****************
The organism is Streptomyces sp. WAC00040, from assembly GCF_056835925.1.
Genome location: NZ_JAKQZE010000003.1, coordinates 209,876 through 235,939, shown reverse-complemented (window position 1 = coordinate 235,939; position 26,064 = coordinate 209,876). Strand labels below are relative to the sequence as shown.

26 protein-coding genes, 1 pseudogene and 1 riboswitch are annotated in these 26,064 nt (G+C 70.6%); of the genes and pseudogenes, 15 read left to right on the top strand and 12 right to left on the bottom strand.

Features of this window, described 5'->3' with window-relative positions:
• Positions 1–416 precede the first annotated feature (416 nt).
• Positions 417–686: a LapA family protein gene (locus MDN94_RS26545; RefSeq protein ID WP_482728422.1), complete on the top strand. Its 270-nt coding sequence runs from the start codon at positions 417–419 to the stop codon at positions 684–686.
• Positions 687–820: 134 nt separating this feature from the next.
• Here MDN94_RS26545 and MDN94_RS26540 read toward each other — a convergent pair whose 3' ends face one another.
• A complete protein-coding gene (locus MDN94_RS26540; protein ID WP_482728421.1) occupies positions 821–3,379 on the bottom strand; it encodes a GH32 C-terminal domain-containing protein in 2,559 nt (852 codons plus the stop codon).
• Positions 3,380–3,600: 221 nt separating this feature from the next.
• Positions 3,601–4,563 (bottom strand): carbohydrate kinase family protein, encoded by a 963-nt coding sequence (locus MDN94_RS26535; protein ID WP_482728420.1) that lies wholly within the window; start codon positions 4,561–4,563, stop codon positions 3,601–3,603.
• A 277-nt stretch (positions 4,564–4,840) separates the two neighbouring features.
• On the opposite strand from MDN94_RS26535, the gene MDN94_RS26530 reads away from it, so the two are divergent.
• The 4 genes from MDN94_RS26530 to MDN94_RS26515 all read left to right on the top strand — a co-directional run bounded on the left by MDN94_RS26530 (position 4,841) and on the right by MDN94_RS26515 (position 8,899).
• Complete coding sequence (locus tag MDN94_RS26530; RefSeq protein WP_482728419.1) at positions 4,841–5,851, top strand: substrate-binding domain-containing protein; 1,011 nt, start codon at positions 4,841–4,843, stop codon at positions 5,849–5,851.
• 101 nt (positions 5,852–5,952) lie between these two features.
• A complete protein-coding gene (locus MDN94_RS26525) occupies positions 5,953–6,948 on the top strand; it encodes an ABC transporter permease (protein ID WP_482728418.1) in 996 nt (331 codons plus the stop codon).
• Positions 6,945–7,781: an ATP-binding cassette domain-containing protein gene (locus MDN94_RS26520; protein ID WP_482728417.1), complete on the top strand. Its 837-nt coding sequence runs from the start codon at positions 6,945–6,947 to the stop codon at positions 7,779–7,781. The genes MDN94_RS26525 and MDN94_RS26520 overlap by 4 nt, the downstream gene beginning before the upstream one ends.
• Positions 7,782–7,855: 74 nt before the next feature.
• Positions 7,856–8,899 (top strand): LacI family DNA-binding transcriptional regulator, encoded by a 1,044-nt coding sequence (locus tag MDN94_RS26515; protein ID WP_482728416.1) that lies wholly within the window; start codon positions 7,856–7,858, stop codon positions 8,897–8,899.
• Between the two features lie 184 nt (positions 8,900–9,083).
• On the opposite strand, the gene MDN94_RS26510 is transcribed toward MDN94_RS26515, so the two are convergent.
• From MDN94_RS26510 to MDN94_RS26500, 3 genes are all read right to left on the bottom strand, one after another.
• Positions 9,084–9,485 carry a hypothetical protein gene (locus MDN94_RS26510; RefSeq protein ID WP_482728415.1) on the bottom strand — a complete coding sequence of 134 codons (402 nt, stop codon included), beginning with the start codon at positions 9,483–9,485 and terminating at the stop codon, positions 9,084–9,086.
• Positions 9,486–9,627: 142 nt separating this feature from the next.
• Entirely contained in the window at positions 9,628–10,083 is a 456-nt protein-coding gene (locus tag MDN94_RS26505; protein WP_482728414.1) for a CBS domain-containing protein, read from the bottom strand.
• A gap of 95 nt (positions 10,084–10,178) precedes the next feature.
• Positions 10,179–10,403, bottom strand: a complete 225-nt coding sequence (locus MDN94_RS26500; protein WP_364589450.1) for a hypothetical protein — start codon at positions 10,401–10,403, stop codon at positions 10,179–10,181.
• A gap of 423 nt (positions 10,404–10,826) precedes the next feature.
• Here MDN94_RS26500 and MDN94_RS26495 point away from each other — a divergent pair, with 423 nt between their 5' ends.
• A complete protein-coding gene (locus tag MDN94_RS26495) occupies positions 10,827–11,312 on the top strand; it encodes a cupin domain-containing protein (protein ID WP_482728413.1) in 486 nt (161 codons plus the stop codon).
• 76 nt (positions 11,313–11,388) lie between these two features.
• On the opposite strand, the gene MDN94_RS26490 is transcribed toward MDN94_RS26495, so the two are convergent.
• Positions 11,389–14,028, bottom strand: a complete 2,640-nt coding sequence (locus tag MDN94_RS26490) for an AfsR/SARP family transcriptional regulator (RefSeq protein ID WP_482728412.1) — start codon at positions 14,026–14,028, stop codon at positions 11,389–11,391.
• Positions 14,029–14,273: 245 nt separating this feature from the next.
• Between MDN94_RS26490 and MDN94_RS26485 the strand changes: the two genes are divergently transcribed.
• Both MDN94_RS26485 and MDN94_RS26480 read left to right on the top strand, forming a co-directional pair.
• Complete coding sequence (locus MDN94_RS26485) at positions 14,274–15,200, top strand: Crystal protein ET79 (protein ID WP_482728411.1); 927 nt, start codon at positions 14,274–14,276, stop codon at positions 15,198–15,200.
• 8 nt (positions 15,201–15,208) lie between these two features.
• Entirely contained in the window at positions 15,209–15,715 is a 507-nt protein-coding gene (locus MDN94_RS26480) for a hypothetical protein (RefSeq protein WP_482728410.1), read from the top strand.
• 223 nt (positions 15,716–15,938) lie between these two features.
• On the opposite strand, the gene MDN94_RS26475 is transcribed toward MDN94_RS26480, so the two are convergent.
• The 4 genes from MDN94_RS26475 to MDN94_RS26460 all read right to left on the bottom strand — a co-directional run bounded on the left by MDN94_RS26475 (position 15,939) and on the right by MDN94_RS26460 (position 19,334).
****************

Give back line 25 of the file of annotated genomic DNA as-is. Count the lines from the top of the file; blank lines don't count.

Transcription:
• Positions 9,486–9,627: 142 nt separating this feature from the next.